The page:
Learning to make spritesI was looking through the contents of the cassette that came with the ... Read More!
Amstrad 3.5" Floppy drive - DSK to DiscSo you've got the floppy drive all powered and plugged in, but got no Amstrad CPC software on 3.5" d... Read More!
Amstrad Controller PCB'sIt's been a while since I last posted, yet again. I've been paying a fair bit of attention to the we... Read More!
Connecting a 3.5" floppy drive to an Amstrad 464 without modifying the drive or DDI-1Quite some time ago I bought a DDI-1 interface to use with my amstrad 464's. Just the interface with... Read More!
Amstrad 3.5" Floppy drive - Making a new ribbon cable, case and switchesSo if you've followed the previous blog posts about making a PC 3.5" floppy drive work with your Ams... Read More!
Making a soldering station Extractor fan from an old PC case fan
Created on: 29-12-2020 By Gee
Smoke and fumes
Every time I solder something, I end up getting annoyed with the fumes. It comes up towards my face and I am forever blowing it out the way in an attempt to not breathe it in. For quite some time now I've been wanting to modify an old 80mm case fan to take care of this problem for me. I ordered some Carbon filters for solder fume extractors (opens in a new Window) and they had been lying on desks and getting moved around whenever they got in the way. Never actually getting used for the purpose they were intended for.
Finally building something
Whilst doing a bit of organising, I noticed these filters still sitting in their packet. Unopened from when they were bought a YEAR previous (I have only just learned that it was a year!). Just recently having done some soldering to make a couple of Amstrad Controllers and a spliiter for someone, I remembered how much smoke I was getting from doing some light soldering at my desk.
I opened up SolidWorks, started measuring out the 80mm fan dimensions and those of the filters. I didn't want to cut the filters down to any specific size, instead I tried to use the entire size of the filter in the hopes that it would help spread the fumes about and in turn be caught by said filter. The case was all drawn up and then sliced in the software for my 3d printer to print out. I had a couple of mishaps on the way that were ironed out, but it ended up coming out pretty much as I wanted. Two holes on the side for a power in connection and an on/off switch.
Powering the fan was an easy task. I'd solder the fan negative directly onto the negative of the female PSU connector and the positive would go to the on off switch, then to the same connector. I had a 12v PSU that I had found that was 200mA and perfect for the job as the fan only used 110mA. No point in getting anything beefier! However, when I tested the PSU it was showing 20v output. So I put that aside. I assume it is probably showing that just due to not having a load on it, but the fan wouldn't be much of a load to bring that down. So I sourced another 12v PSU. This time it was 1A. So quite a bit more than I need.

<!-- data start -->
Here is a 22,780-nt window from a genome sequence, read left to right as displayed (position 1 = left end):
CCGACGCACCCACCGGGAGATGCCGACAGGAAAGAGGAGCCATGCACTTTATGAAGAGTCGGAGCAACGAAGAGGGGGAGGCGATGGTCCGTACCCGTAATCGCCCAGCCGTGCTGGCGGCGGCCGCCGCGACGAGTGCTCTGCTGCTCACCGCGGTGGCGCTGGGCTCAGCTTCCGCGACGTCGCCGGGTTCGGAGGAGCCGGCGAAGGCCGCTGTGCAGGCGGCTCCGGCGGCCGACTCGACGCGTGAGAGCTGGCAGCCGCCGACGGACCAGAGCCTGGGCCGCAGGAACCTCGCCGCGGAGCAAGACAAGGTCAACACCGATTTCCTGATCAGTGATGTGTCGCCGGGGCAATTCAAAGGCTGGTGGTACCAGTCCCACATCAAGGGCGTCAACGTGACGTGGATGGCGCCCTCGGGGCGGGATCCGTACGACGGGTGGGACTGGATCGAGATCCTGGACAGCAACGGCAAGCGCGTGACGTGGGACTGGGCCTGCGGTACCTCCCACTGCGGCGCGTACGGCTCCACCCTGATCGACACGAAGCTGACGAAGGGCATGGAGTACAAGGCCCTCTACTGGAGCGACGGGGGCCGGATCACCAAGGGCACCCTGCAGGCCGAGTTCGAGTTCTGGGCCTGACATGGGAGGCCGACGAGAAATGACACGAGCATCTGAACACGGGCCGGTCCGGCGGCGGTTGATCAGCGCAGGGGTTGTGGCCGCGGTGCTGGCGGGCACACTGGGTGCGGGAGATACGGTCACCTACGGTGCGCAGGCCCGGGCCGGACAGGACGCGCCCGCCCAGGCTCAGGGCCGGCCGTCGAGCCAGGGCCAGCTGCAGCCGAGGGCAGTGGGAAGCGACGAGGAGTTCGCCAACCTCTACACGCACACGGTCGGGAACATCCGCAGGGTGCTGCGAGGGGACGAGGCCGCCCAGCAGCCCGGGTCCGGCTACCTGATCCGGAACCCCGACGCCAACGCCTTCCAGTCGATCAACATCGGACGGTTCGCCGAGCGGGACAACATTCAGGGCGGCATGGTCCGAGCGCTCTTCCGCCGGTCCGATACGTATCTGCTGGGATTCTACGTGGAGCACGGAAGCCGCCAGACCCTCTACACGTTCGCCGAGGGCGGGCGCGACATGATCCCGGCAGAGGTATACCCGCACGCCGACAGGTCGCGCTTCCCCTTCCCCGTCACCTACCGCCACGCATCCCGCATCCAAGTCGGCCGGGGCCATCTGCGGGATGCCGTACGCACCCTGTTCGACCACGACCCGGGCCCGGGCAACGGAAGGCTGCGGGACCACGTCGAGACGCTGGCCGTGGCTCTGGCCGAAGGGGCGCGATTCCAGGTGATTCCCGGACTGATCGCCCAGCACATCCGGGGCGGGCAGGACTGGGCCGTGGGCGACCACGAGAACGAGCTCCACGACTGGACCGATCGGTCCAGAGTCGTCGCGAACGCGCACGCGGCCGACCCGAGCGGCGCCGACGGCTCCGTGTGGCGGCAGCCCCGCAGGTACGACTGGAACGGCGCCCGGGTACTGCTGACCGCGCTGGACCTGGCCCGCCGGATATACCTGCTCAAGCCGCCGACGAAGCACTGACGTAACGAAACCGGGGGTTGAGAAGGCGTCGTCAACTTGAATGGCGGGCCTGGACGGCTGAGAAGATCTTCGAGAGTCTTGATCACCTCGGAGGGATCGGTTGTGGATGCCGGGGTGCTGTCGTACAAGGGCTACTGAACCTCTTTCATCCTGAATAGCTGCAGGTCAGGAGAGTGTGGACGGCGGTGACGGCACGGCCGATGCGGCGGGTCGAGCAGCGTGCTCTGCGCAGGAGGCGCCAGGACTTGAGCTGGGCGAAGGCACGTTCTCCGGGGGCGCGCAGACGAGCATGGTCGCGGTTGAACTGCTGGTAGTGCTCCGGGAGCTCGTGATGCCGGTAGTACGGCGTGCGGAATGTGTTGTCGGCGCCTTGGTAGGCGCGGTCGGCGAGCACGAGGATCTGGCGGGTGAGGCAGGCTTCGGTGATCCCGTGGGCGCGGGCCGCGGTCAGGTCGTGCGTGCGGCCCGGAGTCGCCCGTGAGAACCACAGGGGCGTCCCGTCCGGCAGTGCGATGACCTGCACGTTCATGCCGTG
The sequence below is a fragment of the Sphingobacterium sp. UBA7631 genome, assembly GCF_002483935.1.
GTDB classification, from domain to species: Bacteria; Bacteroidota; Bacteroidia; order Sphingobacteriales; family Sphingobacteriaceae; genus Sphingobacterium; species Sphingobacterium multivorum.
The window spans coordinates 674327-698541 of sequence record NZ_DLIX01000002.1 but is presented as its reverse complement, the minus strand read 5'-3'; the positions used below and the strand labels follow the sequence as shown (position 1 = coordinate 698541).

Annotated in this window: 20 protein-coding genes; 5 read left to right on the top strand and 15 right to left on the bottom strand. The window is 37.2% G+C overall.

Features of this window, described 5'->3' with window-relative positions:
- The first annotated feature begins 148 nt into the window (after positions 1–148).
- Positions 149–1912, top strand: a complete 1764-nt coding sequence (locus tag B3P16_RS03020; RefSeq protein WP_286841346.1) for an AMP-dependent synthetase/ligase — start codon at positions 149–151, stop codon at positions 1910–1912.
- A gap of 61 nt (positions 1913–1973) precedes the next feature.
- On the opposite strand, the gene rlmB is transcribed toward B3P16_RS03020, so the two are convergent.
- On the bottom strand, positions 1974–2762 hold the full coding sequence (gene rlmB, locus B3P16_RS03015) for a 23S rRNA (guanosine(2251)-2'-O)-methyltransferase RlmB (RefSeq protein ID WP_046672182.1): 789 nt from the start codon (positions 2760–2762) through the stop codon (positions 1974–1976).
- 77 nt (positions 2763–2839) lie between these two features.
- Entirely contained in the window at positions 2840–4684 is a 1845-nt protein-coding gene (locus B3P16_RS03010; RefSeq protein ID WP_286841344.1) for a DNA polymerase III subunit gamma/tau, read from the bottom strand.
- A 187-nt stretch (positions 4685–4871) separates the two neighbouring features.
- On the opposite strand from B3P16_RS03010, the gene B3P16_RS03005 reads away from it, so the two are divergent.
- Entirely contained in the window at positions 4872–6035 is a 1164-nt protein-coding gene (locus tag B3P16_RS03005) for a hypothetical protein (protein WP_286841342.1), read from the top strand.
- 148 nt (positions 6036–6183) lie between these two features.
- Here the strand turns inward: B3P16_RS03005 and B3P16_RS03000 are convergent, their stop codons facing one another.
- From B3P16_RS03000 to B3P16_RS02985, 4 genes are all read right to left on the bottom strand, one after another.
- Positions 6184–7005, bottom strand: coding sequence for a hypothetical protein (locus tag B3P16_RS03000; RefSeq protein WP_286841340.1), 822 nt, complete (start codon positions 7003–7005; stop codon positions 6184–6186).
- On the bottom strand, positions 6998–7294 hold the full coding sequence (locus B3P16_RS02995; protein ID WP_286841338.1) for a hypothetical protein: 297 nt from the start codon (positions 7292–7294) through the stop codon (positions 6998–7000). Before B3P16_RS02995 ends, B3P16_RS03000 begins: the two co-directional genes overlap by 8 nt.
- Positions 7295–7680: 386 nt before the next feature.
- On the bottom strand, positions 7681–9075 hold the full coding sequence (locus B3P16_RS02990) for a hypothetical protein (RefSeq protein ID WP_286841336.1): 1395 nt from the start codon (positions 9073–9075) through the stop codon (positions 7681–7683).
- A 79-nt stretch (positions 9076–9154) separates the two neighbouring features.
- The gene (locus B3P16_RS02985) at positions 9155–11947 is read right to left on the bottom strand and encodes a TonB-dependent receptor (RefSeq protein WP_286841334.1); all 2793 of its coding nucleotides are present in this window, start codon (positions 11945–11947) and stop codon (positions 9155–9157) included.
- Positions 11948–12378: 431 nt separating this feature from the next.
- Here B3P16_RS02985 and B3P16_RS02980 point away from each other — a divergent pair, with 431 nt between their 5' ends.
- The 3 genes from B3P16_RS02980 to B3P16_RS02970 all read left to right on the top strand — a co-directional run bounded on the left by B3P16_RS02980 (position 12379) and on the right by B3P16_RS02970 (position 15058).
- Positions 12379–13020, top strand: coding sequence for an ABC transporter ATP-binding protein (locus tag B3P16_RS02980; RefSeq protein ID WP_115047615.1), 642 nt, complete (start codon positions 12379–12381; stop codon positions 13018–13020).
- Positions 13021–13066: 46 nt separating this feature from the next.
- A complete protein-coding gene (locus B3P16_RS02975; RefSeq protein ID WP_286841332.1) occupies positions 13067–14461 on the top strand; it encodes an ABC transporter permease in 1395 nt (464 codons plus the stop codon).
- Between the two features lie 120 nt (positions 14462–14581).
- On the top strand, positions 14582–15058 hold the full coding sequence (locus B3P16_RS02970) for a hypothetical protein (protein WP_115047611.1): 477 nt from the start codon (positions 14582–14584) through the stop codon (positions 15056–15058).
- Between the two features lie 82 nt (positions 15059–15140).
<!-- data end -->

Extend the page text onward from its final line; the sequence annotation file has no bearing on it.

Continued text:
Something isn't quite right
Anyway. I got everything soldered in and tested my new device. Nothing happened when I flicked the switch. Not even a twinge of the fan to suggest it wasn't getting enough power.
I checked the voltage over the pins where the power was coming in. Nothing there. Turns out I had connected one of the wires to a part that is not connected (thankfully) and the positive wire onto the wrong pin. Remember boys and girls! check your wiring!
So after resolving that stupid mistake and soldering things back together. I flicked the switch again, and we have lift off!
Fan spins nicely.
Will it draw enough air?
Holding my hand over the front of the fan, i could feel the tiniest amount of air being sucked in towards the carbon filter. However, it didn't feel quite like enough. So I thought I'd test it out. What better to test it with that one of my own circuit boards that I need to put together anyway.
Thankfully, the fumes went straight into the fan, and into the filter. I could also see that there was very minimal fumes coming out the back of the filter. I was expecting much more as the filter is so thin. Maybe I will add an extension onto this little device and put more filters in to try stop all of the fumes.
For the moment, it helps keep the fumes from coming up into my face. So I'm counting that as a win!
Whilst soldering everything together, I was wondering how to put an inline fuse in. I didn't have anything to hand at the very moment in time, so it's currently unfused. Not a great idea for home made electrical equipment. I do plan on ordering some self resetting 200mA fuses and soldering them into the live line just after the switch. It would also be a good idea for me to cover this with some heat shrink once I have done so, just to stop anything from touching a live wire.
If you would like to 3d print your own, I have attached the .stl file below.